Making the diamond off-level has the potential to cause a variety of issues. On the other hand, a mildly sloped outfield seems quite plausible.

    Do existing MLB rules explicitly require the field to be flat? Unlike most other sports, baseball gives the individual parks quite a bit of leeway in design – outfield dimensions vary widely, and always have.

  11. @Klesko

    Lou Gehrig and Bill Dickey figured out later in their careers how to pull the ball down the right field line for easy homers. When Gehrig was young he was a monster line drive hitter with huge numbers of doubles and triples. He hit the ball so hard that he hit plenty of homers, but that was more a function of how hard he mashed the ball in general rather than any artfulness at squeezing out homers … like Stan Musial, George Brett, and Albert Pujols. But Gehrig eventually figured out how to exploit Yankee Stadium’s cheap homer corner. Dickey’s career boost was even bigger. After years as a good hitting catcher he suddenly turned into a Hall of Famer when he figured out how to take advantage of Yankee Stadium.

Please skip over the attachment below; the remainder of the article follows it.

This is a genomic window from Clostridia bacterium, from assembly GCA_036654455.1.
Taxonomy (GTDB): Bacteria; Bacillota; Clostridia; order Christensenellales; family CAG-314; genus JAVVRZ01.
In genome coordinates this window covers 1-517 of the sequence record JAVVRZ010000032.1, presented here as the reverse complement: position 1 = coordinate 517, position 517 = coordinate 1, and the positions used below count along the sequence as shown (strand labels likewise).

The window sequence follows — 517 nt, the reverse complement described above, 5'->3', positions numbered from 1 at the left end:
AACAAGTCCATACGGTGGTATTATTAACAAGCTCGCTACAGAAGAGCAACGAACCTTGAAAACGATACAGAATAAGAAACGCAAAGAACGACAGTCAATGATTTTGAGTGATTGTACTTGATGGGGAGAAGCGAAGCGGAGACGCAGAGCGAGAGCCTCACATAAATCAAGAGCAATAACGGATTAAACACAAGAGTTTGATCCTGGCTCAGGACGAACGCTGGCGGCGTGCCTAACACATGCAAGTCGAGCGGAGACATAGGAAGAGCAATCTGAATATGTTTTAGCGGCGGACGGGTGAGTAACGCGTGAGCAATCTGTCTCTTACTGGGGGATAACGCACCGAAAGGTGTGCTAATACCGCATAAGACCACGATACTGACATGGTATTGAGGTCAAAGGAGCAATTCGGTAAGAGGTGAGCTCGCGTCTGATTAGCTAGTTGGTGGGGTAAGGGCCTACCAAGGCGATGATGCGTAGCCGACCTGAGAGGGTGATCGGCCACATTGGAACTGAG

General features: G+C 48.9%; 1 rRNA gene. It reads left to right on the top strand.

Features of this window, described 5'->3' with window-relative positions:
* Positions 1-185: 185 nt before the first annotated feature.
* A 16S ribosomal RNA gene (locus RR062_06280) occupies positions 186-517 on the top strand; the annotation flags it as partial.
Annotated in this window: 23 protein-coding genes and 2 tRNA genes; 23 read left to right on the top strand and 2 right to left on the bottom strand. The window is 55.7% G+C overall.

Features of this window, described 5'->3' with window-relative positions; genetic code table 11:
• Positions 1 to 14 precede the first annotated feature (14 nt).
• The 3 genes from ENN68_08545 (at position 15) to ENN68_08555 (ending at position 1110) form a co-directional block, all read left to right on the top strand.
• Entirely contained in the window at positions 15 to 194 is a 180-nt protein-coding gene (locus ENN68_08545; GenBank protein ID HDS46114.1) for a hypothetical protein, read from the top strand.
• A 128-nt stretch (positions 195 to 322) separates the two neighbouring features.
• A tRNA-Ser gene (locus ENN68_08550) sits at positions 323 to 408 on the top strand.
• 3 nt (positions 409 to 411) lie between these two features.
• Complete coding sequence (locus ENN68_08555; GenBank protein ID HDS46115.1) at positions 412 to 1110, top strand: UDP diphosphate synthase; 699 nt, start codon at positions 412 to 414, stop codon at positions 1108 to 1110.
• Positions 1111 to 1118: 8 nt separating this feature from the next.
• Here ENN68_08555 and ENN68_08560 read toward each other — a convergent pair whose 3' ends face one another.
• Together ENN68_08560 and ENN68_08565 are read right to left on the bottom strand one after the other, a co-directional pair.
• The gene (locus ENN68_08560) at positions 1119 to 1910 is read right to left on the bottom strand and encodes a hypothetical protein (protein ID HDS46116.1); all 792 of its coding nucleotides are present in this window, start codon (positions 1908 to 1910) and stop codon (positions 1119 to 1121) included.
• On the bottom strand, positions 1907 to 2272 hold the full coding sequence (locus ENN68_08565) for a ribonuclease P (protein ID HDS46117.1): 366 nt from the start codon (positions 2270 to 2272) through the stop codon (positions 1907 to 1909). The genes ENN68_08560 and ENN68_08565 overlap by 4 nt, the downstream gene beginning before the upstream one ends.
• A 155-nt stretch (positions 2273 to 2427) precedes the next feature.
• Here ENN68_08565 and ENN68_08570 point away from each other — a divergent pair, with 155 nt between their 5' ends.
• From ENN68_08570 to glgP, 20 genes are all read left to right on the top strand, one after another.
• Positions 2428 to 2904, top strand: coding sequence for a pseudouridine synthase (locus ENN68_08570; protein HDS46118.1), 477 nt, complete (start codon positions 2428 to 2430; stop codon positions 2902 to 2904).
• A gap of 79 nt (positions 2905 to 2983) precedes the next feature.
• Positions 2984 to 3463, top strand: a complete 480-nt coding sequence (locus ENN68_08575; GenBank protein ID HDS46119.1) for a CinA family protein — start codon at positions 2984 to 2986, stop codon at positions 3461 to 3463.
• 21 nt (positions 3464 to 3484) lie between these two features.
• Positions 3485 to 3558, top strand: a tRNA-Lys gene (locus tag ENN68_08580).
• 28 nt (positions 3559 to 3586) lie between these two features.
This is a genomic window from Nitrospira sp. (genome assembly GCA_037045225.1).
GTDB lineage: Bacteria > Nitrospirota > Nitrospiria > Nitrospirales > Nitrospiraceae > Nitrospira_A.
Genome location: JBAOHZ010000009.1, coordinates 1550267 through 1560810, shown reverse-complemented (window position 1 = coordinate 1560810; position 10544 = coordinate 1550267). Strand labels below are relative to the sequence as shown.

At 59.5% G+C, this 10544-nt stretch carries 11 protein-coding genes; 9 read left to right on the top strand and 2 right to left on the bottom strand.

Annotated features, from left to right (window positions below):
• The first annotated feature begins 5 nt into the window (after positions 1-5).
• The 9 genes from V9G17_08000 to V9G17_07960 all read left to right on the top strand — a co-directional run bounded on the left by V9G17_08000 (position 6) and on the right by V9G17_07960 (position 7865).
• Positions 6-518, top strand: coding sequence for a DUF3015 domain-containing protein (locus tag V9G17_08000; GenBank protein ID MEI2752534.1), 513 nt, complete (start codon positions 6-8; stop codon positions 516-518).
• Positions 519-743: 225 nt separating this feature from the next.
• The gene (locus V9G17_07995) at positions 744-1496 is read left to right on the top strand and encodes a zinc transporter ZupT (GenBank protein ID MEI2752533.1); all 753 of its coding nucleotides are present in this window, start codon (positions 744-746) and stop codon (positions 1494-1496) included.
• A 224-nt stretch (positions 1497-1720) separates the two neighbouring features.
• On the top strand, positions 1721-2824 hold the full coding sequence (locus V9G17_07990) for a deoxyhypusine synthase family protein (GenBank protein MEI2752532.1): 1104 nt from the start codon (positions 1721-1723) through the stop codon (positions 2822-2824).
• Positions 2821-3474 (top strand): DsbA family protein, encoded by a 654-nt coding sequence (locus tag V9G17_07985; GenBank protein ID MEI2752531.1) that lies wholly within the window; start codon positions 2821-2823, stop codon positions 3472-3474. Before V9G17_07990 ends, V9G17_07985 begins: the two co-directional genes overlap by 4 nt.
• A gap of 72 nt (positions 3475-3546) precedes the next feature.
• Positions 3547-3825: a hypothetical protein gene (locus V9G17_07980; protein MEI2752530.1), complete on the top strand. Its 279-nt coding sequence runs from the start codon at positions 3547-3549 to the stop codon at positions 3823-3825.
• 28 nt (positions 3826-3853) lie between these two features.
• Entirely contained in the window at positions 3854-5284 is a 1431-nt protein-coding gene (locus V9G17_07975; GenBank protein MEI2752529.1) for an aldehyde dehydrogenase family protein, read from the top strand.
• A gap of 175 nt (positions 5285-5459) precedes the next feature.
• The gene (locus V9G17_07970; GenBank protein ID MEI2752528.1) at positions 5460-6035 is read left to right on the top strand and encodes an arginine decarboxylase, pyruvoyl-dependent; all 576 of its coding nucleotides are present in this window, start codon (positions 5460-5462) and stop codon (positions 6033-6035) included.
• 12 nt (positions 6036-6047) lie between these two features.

12. @JDG1980

    The 2nd Houston ballpark, between the Astrodome and the current one, had a deep centerfield section that rose uphill in pursuit of idiosyncrasy.

    • Replies: @D. K.
    , @ScarletNumber
  13. Dtbb says:

    Correct. Assume home plate to centerfield wall is 400 feet. A 3 feet fall would be less than 1%. I would guess most outfields already slope towards the fence 2 to 4% already.

  14. the pitchers have too much advantage now. better pitching > better batting. i believe batting average is going down 0.002 or so every year now. maybe part of that is due to players increasingly trying to hit home runs instead of base hits, but a lot of that is international pitching talent.